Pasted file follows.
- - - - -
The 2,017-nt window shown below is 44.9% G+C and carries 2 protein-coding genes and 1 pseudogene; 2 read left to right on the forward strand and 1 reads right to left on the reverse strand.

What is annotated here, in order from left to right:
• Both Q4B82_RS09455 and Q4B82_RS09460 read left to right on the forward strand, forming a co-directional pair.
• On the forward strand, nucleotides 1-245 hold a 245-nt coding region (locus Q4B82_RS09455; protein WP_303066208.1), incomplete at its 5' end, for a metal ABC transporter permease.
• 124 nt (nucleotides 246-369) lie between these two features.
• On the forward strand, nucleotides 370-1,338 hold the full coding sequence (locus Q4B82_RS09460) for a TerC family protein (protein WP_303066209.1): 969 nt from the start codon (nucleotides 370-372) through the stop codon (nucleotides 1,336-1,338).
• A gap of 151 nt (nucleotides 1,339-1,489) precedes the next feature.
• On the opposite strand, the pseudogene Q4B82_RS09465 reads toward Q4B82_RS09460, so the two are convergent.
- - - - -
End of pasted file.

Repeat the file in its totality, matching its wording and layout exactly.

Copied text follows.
The 2,017-nt window shown below is 44.9% G+C and carries 2 protein-coding genes and 1 pseudogene; 2 read left to right on the forward strand and 1 reads right to left on the reverse strand.

What is annotated here, in order from left to right:
• Both Q4B82_RS09455 and Q4B82_RS09460 read left to right on the forward strand, forming a co-directional pair.
• On the forward strand, nucleotides 1-245 hold a 245-nt coding region (locus Q4B82_RS09455; protein WP_303066208.1), incomplete at its 5' end, for a metal ABC transporter permease.
• 124 nt (nucleotides 246-369) lie between these two features.
• On the forward strand, nucleotides 370-1,338 hold the full coding sequence (locus Q4B82_RS09460) for a TerC family protein (protein WP_303066209.1): 969 nt from the start codon (nucleotides 370-372) through the stop codon (nucleotides 1,336-1,338).
• A gap of 151 nt (nucleotides 1,339-1,489) precedes the next feature.
• On the opposite strand, the pseudogene Q4B82_RS09465 reads toward Q4B82_RS09460, so the two are convergent.